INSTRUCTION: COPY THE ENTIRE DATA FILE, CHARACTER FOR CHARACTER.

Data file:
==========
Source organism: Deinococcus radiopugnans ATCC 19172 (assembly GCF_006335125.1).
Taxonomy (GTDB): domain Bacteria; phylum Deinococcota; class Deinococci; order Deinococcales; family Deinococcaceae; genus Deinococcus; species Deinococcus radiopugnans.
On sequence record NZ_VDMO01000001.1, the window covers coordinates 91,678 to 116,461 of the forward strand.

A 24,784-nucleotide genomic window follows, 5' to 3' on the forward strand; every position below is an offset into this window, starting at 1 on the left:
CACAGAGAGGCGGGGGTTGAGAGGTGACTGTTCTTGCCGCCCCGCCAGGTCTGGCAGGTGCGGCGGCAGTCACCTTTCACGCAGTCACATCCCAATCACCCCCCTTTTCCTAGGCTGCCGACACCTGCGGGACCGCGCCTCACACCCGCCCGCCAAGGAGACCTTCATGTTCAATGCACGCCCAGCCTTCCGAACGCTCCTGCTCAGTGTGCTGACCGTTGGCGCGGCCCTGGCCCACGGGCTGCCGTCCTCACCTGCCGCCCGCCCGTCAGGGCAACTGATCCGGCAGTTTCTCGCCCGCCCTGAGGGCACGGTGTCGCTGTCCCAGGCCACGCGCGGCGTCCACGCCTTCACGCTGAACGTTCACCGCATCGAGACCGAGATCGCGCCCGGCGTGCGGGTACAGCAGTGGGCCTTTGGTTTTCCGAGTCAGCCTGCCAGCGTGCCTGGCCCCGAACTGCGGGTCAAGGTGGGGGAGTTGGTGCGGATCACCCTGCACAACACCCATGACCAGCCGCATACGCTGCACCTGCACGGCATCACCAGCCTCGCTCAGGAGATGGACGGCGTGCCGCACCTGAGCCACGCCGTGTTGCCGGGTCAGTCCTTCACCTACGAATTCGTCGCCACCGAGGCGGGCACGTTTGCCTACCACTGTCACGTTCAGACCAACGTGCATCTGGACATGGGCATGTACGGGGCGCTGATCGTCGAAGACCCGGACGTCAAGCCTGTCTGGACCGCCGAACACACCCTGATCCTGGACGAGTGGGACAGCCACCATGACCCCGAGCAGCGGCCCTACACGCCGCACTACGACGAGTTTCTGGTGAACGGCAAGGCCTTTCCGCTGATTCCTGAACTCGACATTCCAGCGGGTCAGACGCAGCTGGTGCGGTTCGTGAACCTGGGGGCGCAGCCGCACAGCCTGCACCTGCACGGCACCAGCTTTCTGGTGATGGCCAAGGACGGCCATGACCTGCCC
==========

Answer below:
Source organism: Deinococcus radiopugnans ATCC 19172 (assembly GCF_006335125.1).
Taxonomy (GTDB): domain Bacteria; phylum Deinococcota; class Deinococci; order Deinococcales; family Deinococcaceae; genus Deinococcus; species Deinococcus radiopugnans.
On sequence record NZ_VDMO01000001.1, the window covers coordinates 91,678 to 116,461 of the forward strand.

A 24,784-nucleotide genomic window follows, 5' to 3' on the forward strand; every position below is an offset into this window, starting at 1 on the left:
CACAGAGAGGCGGGGGTTGAGAGGTGACTGTTCTTGCCGCCCCGCCAGGTCTGGCAGGTGCGGCGGCAGTCACCTTTCACGCAGTCACATCCCAATCACCCCCCTTTTCCTAGGCTGCCGACACCTGCGGGACCGCGCCTCACACCCGCCCGCCAAGGAGACCTTCATGTTCAATGCACGCCCAGCCTTCCGAACGCTCCTGCTCAGTGTGCTGACCGTTGGCGCGGCCCTGGCCCACGGGCTGCCGTCCTCACCTGCCGCCCGCCCGTCAGGGCAACTGATCCGGCAGTTTCTCGCCCGCCCTGAGGGCACGGTGTCGCTGTCCCAGGCCACGCGCGGCGTCCACGCCTTCACGCTGAACGTTCACCGCATCGAGACCGAGATCGCGCCCGGCGTGCGGGTACAGCAGTGGGCCTTTGGTTTTCCGAGTCAGCCTGCCAGCGTGCCTGGCCCCGAACTGCGGGTCAAGGTGGGGGAGTTGGTGCGGATCACCCTGCACAACACCCATGACCAGCCGCATACGCTGCACCTGCACGGCATCACCAGCCTCGCTCAGGAGATGGACGGCGTGCCGCACCTGAGCCACGCCGTGTTGCCGGGTCAGTCCTTCACCTACGAATTCGTCGCCACCGAGGCGGGCACGTTTGCCTACCACTGTCACGTTCAGACCAACGTGCATCTGGACATGGGCATGTACGGGGCGCTGATCGTCGAAGACCCGGACGTCAAGCCTGTCTGGACCGCCGAACACACCCTGATCCTGGACGAGTGGGACAGCCACCATGACCCCGAGCAGCGGCCCTACACGCCGCACTACGACGAGTTTCTGGTGAACGGCAAGGCCTTTCCGCTGATTCCTGAACTCGACATTCCAGCGGGTCAGACGCAGCTGGTGCGGTTCGTGAACCTGGGGGCGCAGCCGCACAGCCTGCACCTGCACGGCACCAGCTTTCTGGTGATGGCCAAGGACGGCCATGACCTGCCC